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Larry CrumplerFebruary 6, 2017

Field Report from Mars: Sol 4633 - February 6, 2017

Several sols ago, Opportunity made it up and past the steepest section of its climb out of Endeavour crater—slopes exceeding 20 degrees or locally more, transitioned to less than 20 degrees. Then in the last couple of drives slopes have dropped a little more. This is a big relief because Opportunity had been exploring deep inside the Endeavour crater rim where the slopes were approaching the angle of repose of loose materials. It was not entirely certain that it could drive out. There was one place were drives were just digging in because the slopes were too steep. These are slopes that you would have difficulty standing upright on. The view southwest now and ahead is of the crater rim. Opportunity is about to do the impossible and escape from inside a 22 km impact crater. And the things we just saw down in there have never been seen before. This is natural history exploration at its finest.

Opportunity in context with Navcam, sol 4633

NASA / JPL-Caltech / NMMNH / Larry Crumpler

Opportunity in context with Navcam, sol 4633

The image above shows a rendered model of the rover placed in the current Navcam panorama. Compare this with the slopes a few reports ago—the world is no longer tilted.

Navcam panorama, sol 4633

NASA / JPL-Caltech

Navcam panorama, sol 4633

The same view in the current Navcam panorama. You are looking back in the direction that Opportunity just climbed. Beyond that little outcrop at an azimuth of 45 degrees, the walls dip steeply toward the crater floor and the tracks drop out of sight. And it gets even steeper the further down slope you go. Opportunity just ascended that.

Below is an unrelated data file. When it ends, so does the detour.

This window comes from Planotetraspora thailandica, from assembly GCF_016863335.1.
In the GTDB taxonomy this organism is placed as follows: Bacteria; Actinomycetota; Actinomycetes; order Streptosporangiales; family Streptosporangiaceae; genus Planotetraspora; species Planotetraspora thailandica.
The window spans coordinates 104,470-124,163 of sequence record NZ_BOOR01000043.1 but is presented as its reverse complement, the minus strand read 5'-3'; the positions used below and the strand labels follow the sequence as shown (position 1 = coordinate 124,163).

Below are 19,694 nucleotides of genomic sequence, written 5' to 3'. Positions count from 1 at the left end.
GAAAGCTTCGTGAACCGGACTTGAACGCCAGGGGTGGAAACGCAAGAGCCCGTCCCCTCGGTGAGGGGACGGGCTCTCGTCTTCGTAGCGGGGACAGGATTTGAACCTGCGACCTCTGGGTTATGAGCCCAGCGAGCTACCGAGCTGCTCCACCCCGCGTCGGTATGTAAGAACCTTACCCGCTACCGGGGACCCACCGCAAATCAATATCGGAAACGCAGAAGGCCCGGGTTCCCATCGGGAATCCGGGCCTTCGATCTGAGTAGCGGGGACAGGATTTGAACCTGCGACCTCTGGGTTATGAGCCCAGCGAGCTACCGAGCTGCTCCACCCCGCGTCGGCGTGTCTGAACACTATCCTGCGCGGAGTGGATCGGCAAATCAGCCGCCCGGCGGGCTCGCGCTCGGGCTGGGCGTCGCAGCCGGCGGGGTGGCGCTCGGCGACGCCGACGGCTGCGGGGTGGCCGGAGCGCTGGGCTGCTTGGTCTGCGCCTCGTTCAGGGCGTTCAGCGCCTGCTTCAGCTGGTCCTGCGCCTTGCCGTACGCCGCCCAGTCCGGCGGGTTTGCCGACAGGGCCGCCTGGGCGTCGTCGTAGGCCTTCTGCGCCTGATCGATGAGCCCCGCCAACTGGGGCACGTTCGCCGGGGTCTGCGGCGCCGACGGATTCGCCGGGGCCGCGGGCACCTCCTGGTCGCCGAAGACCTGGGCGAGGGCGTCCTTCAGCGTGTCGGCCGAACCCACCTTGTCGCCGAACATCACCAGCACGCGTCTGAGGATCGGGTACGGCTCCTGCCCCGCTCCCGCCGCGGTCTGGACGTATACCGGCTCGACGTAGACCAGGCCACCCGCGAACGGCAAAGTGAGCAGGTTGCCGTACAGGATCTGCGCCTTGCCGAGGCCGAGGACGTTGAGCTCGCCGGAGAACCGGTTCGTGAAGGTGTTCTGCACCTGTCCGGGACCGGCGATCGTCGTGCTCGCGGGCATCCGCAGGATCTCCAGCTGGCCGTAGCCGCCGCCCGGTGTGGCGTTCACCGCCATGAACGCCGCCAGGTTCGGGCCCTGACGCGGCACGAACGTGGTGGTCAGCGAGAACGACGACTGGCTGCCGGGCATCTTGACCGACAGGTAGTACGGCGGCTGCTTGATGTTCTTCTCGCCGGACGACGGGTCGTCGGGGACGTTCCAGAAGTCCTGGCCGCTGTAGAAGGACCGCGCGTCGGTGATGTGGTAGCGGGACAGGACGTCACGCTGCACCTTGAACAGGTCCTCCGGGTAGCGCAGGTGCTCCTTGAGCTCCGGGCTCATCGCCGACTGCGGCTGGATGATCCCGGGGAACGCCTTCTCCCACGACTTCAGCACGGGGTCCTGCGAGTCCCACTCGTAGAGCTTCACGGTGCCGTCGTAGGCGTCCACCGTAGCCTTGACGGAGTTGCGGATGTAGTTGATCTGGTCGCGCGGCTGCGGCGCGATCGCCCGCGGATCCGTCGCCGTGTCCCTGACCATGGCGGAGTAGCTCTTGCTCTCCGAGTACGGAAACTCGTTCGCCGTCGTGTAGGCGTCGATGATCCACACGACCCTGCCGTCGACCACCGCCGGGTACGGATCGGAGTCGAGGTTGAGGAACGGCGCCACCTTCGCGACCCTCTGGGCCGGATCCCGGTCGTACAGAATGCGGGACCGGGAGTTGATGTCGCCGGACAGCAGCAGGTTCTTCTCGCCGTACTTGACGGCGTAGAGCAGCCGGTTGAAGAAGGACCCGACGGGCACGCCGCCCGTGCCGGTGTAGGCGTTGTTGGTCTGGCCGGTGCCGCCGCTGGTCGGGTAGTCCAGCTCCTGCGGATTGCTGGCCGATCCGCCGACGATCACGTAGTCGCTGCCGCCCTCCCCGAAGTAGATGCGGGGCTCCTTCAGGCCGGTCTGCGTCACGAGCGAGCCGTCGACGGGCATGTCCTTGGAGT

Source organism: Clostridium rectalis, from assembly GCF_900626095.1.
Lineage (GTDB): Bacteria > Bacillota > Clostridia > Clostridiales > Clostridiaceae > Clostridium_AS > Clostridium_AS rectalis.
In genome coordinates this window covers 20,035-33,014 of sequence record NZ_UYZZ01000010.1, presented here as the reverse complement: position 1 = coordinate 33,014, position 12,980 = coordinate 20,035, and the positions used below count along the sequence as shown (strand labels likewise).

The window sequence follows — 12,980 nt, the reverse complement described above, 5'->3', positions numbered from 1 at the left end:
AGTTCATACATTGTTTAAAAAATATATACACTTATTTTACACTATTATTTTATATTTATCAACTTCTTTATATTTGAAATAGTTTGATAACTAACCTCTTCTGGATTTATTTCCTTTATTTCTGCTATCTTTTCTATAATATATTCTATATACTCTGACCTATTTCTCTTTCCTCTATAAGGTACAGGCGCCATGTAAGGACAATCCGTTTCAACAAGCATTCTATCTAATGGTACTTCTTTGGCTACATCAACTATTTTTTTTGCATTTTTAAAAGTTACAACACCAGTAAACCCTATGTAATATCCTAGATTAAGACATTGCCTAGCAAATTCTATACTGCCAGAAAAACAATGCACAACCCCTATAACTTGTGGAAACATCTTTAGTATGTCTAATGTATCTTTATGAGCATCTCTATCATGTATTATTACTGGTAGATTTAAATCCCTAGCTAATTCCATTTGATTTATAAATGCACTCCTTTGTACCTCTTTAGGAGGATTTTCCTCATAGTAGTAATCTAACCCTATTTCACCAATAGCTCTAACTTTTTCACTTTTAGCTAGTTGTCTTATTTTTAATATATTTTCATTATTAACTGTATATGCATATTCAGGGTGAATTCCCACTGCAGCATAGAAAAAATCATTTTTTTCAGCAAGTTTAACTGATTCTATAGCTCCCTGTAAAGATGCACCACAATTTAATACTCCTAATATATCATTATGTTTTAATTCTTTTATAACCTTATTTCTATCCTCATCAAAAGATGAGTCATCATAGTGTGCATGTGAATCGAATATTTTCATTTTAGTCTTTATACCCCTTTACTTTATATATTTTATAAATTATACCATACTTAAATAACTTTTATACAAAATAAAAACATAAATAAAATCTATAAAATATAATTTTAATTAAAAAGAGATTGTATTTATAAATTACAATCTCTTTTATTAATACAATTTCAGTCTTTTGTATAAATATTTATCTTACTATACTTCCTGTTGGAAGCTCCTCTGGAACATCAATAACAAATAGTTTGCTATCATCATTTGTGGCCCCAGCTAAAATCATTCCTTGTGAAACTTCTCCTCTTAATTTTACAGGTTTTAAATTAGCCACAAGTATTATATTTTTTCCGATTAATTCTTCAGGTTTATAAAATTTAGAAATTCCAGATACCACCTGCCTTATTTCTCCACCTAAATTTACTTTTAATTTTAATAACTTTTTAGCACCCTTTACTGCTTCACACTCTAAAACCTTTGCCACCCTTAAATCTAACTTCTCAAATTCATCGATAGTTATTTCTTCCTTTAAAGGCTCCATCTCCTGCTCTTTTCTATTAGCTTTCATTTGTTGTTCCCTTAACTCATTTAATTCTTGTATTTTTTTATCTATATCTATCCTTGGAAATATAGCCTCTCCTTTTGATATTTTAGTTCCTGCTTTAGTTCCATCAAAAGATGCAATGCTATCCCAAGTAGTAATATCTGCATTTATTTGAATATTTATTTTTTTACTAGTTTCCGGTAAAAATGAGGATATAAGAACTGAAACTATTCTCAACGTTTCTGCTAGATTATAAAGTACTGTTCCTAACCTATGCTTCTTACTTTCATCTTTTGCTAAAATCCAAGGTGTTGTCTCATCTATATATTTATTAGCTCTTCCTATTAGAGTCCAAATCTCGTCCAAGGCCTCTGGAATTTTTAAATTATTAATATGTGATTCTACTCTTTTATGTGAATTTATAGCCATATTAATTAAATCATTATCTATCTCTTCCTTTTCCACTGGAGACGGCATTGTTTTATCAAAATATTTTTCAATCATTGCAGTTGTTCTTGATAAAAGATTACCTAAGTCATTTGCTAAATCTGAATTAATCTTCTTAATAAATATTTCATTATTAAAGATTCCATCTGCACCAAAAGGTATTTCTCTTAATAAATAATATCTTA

Looking southeast with Navcam

NASA / JPL-Caltech

Looking southeast with Navcam

In the view southeast you can see the far crater wall in the horizon and steeply-dipping impact breccia outcrops on the near rim just a hundred meters or so away. The slopes here are practically flat compared with what Opportunity has been experiencing over the last few months lower down inside the crater.

Crater rim ahoy!

NASA / JPL-Caltech

Crater rim ahoy!

The view southwest. Just a little ways to go. Rugged and coarse impact breccia outcrops guard the rim.

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Larry Crumpler
Larry Crumpler

Research Curator Volcanology and Space Sciences/Associate Research Professor for New Mexico Museum of Natural History and Science/University of New Mexico
Read more articles by Larry Crumpler

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